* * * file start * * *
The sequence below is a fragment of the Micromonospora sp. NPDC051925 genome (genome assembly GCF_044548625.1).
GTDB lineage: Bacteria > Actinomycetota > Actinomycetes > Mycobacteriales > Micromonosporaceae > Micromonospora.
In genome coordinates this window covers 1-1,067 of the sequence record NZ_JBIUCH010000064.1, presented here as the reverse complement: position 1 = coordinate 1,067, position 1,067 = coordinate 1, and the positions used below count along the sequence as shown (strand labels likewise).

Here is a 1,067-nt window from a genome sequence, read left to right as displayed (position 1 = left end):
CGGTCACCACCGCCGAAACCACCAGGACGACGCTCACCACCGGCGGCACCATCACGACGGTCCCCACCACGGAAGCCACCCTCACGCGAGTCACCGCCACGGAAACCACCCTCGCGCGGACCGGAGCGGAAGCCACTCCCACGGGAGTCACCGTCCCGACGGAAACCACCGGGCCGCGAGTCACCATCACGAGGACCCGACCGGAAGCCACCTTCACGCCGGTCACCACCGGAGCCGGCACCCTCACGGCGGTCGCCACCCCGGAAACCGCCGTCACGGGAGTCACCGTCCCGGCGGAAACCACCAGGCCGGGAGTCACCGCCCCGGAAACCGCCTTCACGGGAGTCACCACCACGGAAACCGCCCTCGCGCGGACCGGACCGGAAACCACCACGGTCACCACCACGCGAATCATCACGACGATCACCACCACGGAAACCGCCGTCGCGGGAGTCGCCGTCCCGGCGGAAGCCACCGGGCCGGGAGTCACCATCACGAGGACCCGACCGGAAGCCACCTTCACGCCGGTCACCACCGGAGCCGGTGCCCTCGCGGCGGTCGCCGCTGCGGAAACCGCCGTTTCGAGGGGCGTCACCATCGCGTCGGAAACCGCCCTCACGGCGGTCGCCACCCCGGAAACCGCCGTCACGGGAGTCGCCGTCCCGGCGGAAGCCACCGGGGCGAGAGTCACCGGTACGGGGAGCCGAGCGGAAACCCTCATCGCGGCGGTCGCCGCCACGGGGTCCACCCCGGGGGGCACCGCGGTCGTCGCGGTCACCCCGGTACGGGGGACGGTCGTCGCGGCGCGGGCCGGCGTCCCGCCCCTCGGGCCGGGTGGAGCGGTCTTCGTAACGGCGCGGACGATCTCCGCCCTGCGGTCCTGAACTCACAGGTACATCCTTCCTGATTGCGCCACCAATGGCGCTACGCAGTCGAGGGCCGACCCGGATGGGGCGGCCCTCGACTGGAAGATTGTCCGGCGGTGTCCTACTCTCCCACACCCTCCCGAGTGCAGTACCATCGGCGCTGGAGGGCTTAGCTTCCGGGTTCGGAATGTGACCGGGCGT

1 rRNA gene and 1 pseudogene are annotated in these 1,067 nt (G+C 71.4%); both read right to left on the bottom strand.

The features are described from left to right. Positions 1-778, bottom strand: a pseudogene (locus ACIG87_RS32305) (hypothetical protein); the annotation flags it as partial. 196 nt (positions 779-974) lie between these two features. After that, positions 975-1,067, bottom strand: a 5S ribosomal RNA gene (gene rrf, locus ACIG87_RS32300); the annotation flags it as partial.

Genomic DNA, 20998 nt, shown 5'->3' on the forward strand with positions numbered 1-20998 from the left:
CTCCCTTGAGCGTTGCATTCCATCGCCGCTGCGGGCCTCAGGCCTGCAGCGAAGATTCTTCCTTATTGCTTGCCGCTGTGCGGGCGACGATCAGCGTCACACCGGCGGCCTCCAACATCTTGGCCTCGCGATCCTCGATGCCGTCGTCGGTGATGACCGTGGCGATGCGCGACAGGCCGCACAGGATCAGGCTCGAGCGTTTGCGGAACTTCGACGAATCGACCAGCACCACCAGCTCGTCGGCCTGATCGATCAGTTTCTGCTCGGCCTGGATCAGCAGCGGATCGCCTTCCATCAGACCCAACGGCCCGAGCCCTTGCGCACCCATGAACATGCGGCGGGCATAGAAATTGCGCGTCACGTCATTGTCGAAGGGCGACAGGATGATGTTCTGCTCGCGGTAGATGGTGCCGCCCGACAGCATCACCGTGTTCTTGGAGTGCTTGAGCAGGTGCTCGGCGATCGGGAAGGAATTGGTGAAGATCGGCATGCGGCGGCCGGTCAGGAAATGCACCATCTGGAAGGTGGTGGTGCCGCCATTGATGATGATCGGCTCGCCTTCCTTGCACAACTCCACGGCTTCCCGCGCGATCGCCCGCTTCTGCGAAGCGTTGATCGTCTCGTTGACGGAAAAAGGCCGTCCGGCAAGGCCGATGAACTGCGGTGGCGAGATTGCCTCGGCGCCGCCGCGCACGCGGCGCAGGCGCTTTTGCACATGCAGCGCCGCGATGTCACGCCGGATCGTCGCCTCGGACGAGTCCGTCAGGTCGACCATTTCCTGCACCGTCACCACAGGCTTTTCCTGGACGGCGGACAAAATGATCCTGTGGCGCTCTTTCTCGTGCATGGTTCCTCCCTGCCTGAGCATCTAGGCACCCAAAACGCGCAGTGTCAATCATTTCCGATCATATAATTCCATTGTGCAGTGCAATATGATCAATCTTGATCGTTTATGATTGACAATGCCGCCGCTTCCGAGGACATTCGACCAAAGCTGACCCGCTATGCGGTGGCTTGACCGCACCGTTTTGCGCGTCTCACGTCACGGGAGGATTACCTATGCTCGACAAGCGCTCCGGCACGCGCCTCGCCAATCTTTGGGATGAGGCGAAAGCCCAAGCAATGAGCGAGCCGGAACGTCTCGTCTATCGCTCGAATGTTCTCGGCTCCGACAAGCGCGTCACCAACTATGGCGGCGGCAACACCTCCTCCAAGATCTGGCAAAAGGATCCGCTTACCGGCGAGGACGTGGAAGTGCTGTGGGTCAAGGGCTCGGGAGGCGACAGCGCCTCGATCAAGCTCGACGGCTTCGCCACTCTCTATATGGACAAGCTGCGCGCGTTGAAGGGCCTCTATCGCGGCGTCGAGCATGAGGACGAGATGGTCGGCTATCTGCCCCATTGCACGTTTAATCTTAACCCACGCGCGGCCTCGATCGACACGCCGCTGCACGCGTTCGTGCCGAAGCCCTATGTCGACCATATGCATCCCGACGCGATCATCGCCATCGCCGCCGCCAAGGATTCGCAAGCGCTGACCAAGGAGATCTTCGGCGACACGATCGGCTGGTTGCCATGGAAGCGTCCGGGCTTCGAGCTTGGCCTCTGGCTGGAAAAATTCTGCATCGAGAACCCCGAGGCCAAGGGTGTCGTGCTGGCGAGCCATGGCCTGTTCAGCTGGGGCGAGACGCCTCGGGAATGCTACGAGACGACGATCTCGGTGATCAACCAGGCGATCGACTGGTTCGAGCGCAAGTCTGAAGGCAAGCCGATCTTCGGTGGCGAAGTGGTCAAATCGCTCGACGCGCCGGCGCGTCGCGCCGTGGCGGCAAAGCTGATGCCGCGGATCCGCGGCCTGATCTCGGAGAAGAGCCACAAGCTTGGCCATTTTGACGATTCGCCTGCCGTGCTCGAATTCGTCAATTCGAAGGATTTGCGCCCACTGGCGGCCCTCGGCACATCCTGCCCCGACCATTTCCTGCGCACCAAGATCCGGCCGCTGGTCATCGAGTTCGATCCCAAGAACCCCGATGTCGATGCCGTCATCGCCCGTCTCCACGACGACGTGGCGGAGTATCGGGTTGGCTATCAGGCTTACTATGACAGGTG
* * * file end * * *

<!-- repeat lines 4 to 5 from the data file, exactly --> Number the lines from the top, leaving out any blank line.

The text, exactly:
Here is a 1,067-nt window from a genome sequence, read left to right as displayed (position 1 = left end):
CGGTCACCACCGCCGAAACCACCAGGACGACGCTCACCACCGGCGGCACCATCACGACGGTCCCCACCACGGAAGCCACCCTCACGCGAGTCACCGCCACGGAAACCACCCTCGCGCGGACCGGAGCGGAAGCCACTCCCACGGGAGTCACCGTCCCGACGGAAACCACCGGGCCGCGAGTCACCATCACGAGGACCCGACCGGAAGCCACCTTCACGCCGGTCACCACCGGAGCCGGCACCCTCACGGCGGTCGCCACCCCGGAAACCGCCGTCACGGGAGTCACCGTCCCGGCGGAAACCACCAGGCCGGGAGTCACCGCCCCGGAAACCGCCTTCACGGGAGTCACCACCACGGAAACCGCCCTCGCGCGGACCGGACCGGAAACCACCACGGTCACCACCACGCGAATCATCACGACGATCACCACCACGGAAACCGCCGTCGCGGGAGTCGCCGTCCCGGCGGAAGCCACCGGGCCGGGAGTCACCATCACGAGGACCCGACCGGAAGCCACCTTCACGCCGGTCACCACCGGAGCCGGTGCCCTCGCGGCGGTCGCCGCTGCGGAAACCGCCGTTTCGAGGGGCGTCACCATCGCGTCGGAAACCGCCCTCACGGCGGTCGCCACCCCGGAAACCGCCGTCACGGGAGTCGCCGTCCCGGCGGAAGCCACCGGGGCGAGAGTCACCGGTACGGGGAGCCGAGCGGAAACCCTCATCGCGGCGGTCGCCGCCACGGGGTCCACCCCGGGGGGCACCGCGGTCGTCGCGGTCACCCCGGTACGGGGGACGGTCGTCGCGGCGCGGGCCGGCGTCCCGCCCCTCGGGCCGGGTGGAGCGGTCTTCGTAACGGCGCGGACGATCTCCGCCCTGCGGTCCTGAACTCACAGGTACATCCTTCCTGATTGCGCCACCAATGGCGCTACGCAGTCGAGGGCCGACCCGGATGGGGCGGCCCTCGACTGGAAGATTGTCCGGCGGTGTCCTACTCTCCCACACCCTCCCGAGTGCAGTACCATCGGCGCTGGAGGGCTTAGCTTCCGGGTTCGGAATGTGACCGGGCGT